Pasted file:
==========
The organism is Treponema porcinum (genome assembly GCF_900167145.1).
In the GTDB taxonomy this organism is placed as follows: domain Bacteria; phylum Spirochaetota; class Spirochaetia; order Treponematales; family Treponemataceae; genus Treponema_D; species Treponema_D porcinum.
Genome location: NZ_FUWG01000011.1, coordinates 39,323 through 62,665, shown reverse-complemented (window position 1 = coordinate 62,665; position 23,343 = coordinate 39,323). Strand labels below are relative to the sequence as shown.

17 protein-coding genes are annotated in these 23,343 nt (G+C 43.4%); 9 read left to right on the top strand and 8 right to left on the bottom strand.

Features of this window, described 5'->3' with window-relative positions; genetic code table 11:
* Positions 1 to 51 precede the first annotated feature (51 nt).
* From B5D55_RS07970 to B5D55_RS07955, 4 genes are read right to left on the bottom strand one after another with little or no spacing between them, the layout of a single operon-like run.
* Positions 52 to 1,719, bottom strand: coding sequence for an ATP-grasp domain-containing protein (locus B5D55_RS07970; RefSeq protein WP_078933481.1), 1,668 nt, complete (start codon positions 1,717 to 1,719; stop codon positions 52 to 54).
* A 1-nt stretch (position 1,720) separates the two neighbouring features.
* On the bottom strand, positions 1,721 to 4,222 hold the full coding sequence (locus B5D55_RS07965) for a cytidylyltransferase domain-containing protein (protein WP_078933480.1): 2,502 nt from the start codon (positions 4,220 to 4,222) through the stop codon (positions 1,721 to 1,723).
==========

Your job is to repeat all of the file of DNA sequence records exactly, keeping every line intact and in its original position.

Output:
The organism is Treponema porcinum (genome assembly GCF_900167145.1).
In the GTDB taxonomy this organism is placed as follows: domain Bacteria; phylum Spirochaetota; class Spirochaetia; order Treponematales; family Treponemataceae; genus Treponema_D; species Treponema_D porcinum.
Genome location: NZ_FUWG01000011.1, coordinates 39,323 through 62,665, shown reverse-complemented (window position 1 = coordinate 62,665; position 23,343 = coordinate 39,323). Strand labels below are relative to the sequence as shown.

17 protein-coding genes are annotated in these 23,343 nt (G+C 43.4%); 9 read left to right on the top strand and 8 right to left on the bottom strand.

Features of this window, described 5'->3' with window-relative positions; genetic code table 11:
* Positions 1 to 51 precede the first annotated feature (51 nt).
* From B5D55_RS07970 to B5D55_RS07955, 4 genes are read right to left on the bottom strand one after another with little or no spacing between them, the layout of a single operon-like run.
* Positions 52 to 1,719, bottom strand: coding sequence for an ATP-grasp domain-containing protein (locus B5D55_RS07970; RefSeq protein WP_078933481.1), 1,668 nt, complete (start codon positions 1,717 to 1,719; stop codon positions 52 to 54).
* A 1-nt stretch (position 1,720) separates the two neighbouring features.
* On the bottom strand, positions 1,721 to 4,222 hold the full coding sequence (locus B5D55_RS07965) for a cytidylyltransferase domain-containing protein (protein WP_078933480.1): 2,502 nt from the start codon (positions 4,220 to 4,222) through the stop codon (positions 1,721 to 1,723).